Throughout his career, Katz has been the recipient of numerous awards, including the John Simon Guggenheim Memorial Fellowship for Painting in 1972, and in 1987, both Pratt Institute's Mary Buckley Award for Achievement and the Queens Museum of Art Award for Lifetime Achievement. The Chicago Bar Association honored Katz with the Award for Art in Public Places in 1985. In 1978, Katz received a U.S. government grant to participate in an educational and cultural exchange with the USSR.[45] Katz was awarded the John Simon Guggenheim Fellowship for Painting in 1972. Katz was inducted by the American Academy of Arts and Letters in 1988, and recognized with honorary doctorates by Colby College, Maine (1984), and Colgate University, Hamilton, New York (2005). In 1990 he was elected into the National Academy of Design as an associate member, and became a full Academician in 1994. He was named the Philip Morris Distinguished Artist at the American Academy in Berlin in 2001 and received the Cooper Union Annual Artist of the City Award in 2000. In addition to this honor, in 1994 Cooper Union Art School created the Alex Katz Visiting Chair in Painting with an endowment provided by the sale of ten paintings donated by the artist, a position first held by the painter and art critic Merlin James.[46] In 2005, Katz was the honored artist at the Chicago Humanities Festival's Inaugural Richard Gray Annual Visual Arts Series. In 2007, he was honored with a Lifetime Achievement Award from the National Academy of Design, New York.[38]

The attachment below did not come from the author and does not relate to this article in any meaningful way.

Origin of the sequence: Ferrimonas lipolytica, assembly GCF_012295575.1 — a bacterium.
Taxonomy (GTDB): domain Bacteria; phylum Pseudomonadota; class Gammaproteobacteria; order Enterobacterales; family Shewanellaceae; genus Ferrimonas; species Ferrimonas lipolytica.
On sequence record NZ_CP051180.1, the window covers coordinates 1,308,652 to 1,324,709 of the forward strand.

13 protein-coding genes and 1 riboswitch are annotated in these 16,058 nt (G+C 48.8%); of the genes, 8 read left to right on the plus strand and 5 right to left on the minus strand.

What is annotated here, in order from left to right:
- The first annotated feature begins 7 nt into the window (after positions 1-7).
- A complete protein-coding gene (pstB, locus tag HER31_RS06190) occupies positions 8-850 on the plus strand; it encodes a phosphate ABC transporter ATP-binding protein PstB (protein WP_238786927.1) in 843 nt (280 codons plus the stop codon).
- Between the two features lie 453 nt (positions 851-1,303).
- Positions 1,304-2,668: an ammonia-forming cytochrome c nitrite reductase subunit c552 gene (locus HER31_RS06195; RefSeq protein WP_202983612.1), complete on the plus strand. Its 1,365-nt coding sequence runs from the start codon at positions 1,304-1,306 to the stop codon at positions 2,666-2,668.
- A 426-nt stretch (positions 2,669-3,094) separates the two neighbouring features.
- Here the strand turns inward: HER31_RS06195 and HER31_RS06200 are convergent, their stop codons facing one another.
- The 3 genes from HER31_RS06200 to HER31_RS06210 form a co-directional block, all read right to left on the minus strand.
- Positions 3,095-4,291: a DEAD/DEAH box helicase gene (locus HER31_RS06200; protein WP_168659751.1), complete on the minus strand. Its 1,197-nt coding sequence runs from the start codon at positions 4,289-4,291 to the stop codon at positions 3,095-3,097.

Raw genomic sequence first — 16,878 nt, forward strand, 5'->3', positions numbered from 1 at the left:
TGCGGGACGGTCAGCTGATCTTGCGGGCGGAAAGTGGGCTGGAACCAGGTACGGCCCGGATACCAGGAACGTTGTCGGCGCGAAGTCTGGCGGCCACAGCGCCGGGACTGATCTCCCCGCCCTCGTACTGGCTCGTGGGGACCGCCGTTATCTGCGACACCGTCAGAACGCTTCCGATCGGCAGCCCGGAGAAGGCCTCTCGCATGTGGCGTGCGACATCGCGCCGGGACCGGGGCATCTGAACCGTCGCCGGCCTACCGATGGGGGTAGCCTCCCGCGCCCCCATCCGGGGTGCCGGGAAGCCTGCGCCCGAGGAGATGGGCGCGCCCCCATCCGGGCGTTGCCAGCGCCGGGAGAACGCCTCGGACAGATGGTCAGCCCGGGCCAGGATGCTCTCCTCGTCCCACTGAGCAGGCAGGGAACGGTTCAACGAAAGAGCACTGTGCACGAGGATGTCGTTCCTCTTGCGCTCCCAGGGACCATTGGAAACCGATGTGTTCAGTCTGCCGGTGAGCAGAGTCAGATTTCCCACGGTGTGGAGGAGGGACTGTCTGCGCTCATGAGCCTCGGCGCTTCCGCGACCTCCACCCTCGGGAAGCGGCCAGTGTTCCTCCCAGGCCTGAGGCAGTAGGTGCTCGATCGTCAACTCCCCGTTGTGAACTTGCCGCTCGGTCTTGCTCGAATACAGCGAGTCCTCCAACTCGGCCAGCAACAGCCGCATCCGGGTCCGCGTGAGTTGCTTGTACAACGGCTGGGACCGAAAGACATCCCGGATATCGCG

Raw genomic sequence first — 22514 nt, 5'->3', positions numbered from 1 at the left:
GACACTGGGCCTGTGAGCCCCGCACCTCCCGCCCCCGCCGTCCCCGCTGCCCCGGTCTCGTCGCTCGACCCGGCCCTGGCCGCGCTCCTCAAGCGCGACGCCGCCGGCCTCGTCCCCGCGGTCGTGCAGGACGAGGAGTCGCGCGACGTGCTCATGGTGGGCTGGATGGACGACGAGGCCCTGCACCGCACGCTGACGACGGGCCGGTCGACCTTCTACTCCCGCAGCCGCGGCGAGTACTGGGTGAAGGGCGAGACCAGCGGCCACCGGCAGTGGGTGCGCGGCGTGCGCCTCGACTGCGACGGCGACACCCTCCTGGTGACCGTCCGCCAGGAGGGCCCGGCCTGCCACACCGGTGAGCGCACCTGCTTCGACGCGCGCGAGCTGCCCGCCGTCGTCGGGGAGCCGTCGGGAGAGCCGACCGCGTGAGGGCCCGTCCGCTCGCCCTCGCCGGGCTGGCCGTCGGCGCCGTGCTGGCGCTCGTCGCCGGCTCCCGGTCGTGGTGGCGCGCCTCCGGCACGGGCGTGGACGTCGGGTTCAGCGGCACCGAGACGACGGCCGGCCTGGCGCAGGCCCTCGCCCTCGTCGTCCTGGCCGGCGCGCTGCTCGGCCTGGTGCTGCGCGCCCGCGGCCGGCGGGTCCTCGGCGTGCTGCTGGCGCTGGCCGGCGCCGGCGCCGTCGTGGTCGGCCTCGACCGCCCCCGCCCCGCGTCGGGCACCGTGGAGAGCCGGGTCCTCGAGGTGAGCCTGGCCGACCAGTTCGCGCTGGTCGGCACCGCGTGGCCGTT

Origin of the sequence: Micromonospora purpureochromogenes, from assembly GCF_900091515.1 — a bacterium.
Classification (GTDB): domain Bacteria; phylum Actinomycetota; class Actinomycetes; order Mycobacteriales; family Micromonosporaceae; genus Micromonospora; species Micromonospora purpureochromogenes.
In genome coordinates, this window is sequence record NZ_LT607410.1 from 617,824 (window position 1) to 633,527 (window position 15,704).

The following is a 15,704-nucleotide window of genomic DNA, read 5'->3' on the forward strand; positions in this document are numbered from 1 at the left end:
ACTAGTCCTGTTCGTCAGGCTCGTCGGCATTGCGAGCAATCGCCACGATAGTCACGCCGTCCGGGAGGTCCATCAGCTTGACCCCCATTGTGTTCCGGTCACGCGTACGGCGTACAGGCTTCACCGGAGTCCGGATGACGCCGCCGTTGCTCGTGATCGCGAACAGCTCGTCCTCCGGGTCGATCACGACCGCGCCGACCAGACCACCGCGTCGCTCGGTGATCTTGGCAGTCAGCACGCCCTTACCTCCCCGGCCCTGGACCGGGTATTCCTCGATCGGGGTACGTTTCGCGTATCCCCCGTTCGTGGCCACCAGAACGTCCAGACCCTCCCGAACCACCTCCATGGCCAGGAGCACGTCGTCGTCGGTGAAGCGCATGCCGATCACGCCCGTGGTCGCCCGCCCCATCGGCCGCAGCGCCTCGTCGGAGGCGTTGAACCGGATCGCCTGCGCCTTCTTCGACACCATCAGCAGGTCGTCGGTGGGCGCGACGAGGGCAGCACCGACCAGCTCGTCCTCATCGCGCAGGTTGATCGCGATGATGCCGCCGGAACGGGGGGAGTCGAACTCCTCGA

In October 1996, the Colby College Museum of Art opened a 10,000-square-foot (930 m2) wing dedicated to Katz that features more than 400 oil paintings, collages, and prints donated by the artist.[47] In addition, he has purchased numerous pieces for the museum by artists such as Jennifer Bartlett, Chuck Close, Francesco Clemente, and Elizabeth Murray. In 2004, he curated a show at Colby of younger painters Elizabeth Peyton, Peter Doig and Merlin James, who work in the same figurative territory staked out by Katz.[2]

In 1996, Vincent Katz and Vivien Bittencourt produced a video titled Alex Katz: Five Hours, documenting the production of his painting January 3,[48] and in 2008 he was the subject of a documentary directed by Heinz Peter Schwerfel, entitled What About Style? Alex Katz: a Painter's Painter.



Katz' work is said to have influenced many painters, such as David Salle, Helena Wurzel, Peter Halley and Richard Prince,[13] as well as younger artists like Peter Doig, Julian Opie, Liam Gillick, Elizabeth Peyton, Barb Januszkiewicz, Johan Andersson,[19] and Brian Alfred.[15] Furthermore, it has become ubiquitous in advertising and graphic design.[citation needed]